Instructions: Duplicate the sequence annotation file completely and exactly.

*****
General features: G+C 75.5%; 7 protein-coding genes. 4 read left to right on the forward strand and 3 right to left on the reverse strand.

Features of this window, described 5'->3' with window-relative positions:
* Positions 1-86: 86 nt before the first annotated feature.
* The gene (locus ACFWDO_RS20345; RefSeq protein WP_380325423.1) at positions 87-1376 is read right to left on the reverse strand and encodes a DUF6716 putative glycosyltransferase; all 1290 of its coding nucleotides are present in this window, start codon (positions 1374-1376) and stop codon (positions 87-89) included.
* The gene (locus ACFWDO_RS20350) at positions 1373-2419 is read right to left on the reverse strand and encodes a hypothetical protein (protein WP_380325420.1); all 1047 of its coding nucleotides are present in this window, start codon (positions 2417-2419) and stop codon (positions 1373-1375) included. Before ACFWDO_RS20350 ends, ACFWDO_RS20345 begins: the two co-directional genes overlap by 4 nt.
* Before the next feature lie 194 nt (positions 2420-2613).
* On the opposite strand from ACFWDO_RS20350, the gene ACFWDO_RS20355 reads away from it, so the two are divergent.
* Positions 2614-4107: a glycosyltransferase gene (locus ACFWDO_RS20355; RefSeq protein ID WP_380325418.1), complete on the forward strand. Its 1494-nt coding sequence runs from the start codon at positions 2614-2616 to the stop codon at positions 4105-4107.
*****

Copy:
General features: G+C 75.5%; 7 protein-coding genes. 4 read left to right on the forward strand and 3 right to left on the reverse strand.

Features of this window, described 5'->3' with window-relative positions:
* Positions 1-86: 86 nt before the first annotated feature.
* The gene (locus ACFWDO_RS20345; RefSeq protein WP_380325423.1) at positions 87-1376 is read right to left on the reverse strand and encodes a DUF6716 putative glycosyltransferase; all 1290 of its coding nucleotides are present in this window, start codon (positions 1374-1376) and stop codon (positions 87-89) included.
* The gene (locus ACFWDO_RS20350) at positions 1373-2419 is read right to left on the reverse strand and encodes a hypothetical protein (protein WP_380325420.1); all 1047 of its coding nucleotides are present in this window, start codon (positions 2417-2419) and stop codon (positions 1373-1375) included. Before ACFWDO_RS20350 ends, ACFWDO_RS20345 begins: the two co-directional genes overlap by 4 nt.
* Before the next feature lie 194 nt (positions 2420-2613).
* On the opposite strand from ACFWDO_RS20350, the gene ACFWDO_RS20355 reads away from it, so the two are divergent.
* Positions 2614-4107: a glycosyltransferase gene (locus ACFWDO_RS20355; RefSeq protein ID WP_380325418.1), complete on the forward strand. Its 1494-nt coding sequence runs from the start codon at positions 2614-2616 to the stop codon at positions 4105-4107.